Yes Bank actually looks good. Sort of we missed an entry here. Beta is good. Stochastic I’d given a buy mode and since then it has moved up about 6, 7%. Kotak actually looks really good. If you see stochastic is just about in the buy mode. Beta is not that great, but that’s okay. Price is above 200 day moving average. So we come to Yes Bank. So actually Yes Bank a couple of days back, there was an entry. Stochastic was good, so was price above 200 day moving average, and the beta value had also qualified. So this was actually a trade that was to be taken. You could’ve followed an aggressive entry where you’ve bought as soon as stochastic just touched about 20. It has just touched about 20. On a confirmation candle, you would’ve gotten entries somewhere in 370 and that was a valid entry. So based on whatever we have seen in this particular video, what I would say is that Yes Bank and Kotak Mahindra Bank actually qualified really well for a swing trade. Individual sectors that you see, you can also look at IT sector currently because prices, again, are trending above the 200 day moving average.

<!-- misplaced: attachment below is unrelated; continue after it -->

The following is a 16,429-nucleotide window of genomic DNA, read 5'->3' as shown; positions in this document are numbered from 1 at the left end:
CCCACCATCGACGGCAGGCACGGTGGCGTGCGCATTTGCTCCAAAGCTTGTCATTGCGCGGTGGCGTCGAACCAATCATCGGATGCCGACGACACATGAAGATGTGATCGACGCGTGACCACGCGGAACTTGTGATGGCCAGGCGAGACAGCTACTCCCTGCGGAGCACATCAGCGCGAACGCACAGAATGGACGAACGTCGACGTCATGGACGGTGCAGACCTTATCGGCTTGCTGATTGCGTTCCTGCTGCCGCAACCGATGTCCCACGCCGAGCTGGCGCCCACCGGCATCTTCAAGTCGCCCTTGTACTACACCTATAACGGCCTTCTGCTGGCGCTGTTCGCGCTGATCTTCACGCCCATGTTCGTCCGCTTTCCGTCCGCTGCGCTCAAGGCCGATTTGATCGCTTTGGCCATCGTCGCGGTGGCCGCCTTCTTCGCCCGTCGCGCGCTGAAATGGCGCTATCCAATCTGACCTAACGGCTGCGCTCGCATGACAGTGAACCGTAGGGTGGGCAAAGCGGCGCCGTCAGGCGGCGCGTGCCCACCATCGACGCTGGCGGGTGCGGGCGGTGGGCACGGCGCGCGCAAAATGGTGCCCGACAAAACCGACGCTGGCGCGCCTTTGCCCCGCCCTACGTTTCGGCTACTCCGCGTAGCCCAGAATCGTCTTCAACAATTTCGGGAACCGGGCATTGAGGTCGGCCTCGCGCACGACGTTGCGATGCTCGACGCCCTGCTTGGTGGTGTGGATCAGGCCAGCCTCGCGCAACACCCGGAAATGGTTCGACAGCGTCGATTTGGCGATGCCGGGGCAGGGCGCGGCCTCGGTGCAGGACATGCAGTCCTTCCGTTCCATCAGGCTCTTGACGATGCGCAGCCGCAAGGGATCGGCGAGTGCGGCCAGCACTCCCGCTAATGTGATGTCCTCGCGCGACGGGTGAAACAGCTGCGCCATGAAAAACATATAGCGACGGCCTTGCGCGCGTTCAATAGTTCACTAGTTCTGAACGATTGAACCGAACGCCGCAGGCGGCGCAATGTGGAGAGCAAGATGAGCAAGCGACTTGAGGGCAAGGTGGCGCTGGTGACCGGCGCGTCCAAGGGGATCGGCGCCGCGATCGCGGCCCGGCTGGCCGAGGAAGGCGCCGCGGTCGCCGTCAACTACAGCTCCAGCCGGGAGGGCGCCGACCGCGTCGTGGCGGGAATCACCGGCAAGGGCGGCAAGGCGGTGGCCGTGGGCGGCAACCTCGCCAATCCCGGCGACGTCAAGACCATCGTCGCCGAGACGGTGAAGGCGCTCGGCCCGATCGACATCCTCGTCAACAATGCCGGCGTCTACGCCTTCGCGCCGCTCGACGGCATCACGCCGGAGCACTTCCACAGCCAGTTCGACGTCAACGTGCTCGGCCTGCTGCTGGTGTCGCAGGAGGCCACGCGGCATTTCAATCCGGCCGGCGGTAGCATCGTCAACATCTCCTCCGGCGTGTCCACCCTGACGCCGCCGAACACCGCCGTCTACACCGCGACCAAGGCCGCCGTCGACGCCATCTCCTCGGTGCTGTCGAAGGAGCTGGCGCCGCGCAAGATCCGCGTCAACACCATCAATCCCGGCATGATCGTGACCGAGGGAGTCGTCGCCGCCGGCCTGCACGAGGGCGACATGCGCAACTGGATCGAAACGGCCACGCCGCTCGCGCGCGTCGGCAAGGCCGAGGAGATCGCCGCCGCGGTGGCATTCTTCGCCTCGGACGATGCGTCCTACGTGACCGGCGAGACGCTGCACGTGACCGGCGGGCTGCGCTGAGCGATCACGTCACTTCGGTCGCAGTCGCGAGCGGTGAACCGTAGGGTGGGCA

We are still waiting for a retracement. But Bank Nifty, based on the beta value, because IT sector does not qualify based on beta, so Bank Nifty is still the only index that is actually qualifying in terms of beta value, in terms of fundamental parameters, that is individual stocks. In terms of broader market trend, Nifty 50. And in terms of individual bank trend, Bank Nifty trend. So I’ll just sum up the key points for this particular video, again in case you have doubt and I’m expecting a lot of doubts because this is not something that you can master in the next few hours. You will have to spend your own tine and you have to research on these stocks, go back in time, take historical charts, and try and study this. Fundamental data is easily available that you can get it through So what I showed you for 2009 to 2010 that actually works even now.

Just three days back, a trade was there in Yes Bank to be taken. I think there is a trade in Kotak Mahindra Bank that is active as well. We need to see how that goes. So take this particular thing that I’ve shown you as a simple strategy or a framework. Try and build on it. You can add more filters to it. Don’t be afraid to experiment. One request that I have is that do not try to code this into a trading system because there are a lot of human element components in this strategy, that is you have to go through many charts to see which qualifies as a perfect buy signal which does not. For example, SDFC Bank, while it did not qualify based on beta parameters, you know what, SDFC Bank is actually looking really good.